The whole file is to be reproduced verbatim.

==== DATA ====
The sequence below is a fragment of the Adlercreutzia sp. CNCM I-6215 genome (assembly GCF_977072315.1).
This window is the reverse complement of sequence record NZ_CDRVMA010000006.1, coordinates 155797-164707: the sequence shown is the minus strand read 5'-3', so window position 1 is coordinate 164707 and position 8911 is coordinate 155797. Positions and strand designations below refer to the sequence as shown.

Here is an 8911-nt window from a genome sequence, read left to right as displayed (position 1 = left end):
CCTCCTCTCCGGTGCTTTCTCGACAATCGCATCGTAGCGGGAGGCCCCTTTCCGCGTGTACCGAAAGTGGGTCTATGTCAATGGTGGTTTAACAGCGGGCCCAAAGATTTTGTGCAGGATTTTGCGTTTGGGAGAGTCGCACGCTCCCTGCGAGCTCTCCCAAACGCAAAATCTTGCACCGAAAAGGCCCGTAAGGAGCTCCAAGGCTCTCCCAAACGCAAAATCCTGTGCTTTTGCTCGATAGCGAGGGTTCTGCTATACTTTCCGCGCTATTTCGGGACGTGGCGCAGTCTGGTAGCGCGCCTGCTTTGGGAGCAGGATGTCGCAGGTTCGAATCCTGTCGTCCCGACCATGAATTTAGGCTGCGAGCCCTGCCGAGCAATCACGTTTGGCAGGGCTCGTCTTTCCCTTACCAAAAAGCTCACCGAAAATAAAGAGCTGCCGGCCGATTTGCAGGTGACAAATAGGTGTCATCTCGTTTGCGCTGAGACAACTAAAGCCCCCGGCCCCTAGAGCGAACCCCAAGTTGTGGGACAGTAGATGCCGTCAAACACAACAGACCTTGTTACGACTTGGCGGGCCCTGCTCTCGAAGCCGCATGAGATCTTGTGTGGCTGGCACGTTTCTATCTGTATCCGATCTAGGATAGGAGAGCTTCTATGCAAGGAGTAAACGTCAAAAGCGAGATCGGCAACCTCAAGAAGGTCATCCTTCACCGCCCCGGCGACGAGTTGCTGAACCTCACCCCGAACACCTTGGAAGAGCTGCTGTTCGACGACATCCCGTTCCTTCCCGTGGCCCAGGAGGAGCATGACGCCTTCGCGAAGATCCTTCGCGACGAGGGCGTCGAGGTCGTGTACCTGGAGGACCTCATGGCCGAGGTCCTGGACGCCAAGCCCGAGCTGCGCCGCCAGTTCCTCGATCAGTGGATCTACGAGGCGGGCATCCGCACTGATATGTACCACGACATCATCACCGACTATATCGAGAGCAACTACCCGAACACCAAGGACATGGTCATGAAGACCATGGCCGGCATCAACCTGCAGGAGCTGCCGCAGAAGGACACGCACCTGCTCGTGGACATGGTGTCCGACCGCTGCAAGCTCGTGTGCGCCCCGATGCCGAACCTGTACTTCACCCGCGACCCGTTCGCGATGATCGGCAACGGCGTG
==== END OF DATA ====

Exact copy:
The sequence below is a fragment of the Adlercreutzia sp. CNCM I-6215 genome (assembly GCF_977072315.1).
This window is the reverse complement of sequence record NZ_CDRVMA010000006.1, coordinates 155797-164707: the sequence shown is the minus strand read 5'-3', so window position 1 is coordinate 164707 and position 8911 is coordinate 155797. Positions and strand designations below refer to the sequence as shown.

Here is an 8911-nt window from a genome sequence, read left to right as displayed (position 1 = left end):
CCTCCTCTCCGGTGCTTTCTCGACAATCGCATCGTAGCGGGAGGCCCCTTTCCGCGTGTACCGAAAGTGGGTCTATGTCAATGGTGGTTTAACAGCGGGCCCAAAGATTTTGTGCAGGATTTTGCGTTTGGGAGAGTCGCACGCTCCCTGCGAGCTCTCCCAAACGCAAAATCTTGCACCGAAAAGGCCCGTAAGGAGCTCCAAGGCTCTCCCAAACGCAAAATCCTGTGCTTTTGCTCGATAGCGAGGGTTCTGCTATACTTTCCGCGCTATTTCGGGACGTGGCGCAGTCTGGTAGCGCGCCTGCTTTGGGAGCAGGATGTCGCAGGTTCGAATCCTGTCGTCCCGACCATGAATTTAGGCTGCGAGCCCTGCCGAGCAATCACGTTTGGCAGGGCTCGTCTTTCCCTTACCAAAAAGCTCACCGAAAATAAAGAGCTGCCGGCCGATTTGCAGGTGACAAATAGGTGTCATCTCGTTTGCGCTGAGACAACTAAAGCCCCCGGCCCCTAGAGCGAACCCCAAGTTGTGGGACAGTAGATGCCGTCAAACACAACAGACCTTGTTACGACTTGGCGGGCCCTGCTCTCGAAGCCGCATGAGATCTTGTGTGGCTGGCACGTTTCTATCTGTATCCGATCTAGGATAGGAGAGCTTCTATGCAAGGAGTAAACGTCAAAAGCGAGATCGGCAACCTCAAGAAGGTCATCCTTCACCGCCCCGGCGACGAGTTGCTGAACCTCACCCCGAACACCTTGGAAGAGCTGCTGTTCGACGACATCCCGTTCCTTCCCGTGGCCCAGGAGGAGCATGACGCCTTCGCGAAGATCCTTCGCGACGAGGGCGTCGAGGTCGTGTACCTGGAGGACCTCATGGCCGAGGTCCTGGACGCCAAGCCCGAGCTGCGCCGCCAGTTCCTCGATCAGTGGATCTACGAGGCGGGCATCCGCACTGATATGTACCACGACATCATCACCGACTATATCGAGAGCAACTACCCGAACACCAAGGACATGGTCATGAAGACCATGGCCGGCATCAACCTGCAGGAGCTGCCGCAGAAGGACACGCACCTGCTCGTGGACATGGTGTCCGACCGCTGCAAGCTCGTGTGCGCCCCGATGCCGAACCTGTACTTCACCCGCGACCCGTTCGCGATGATCGGCAACGGCGTG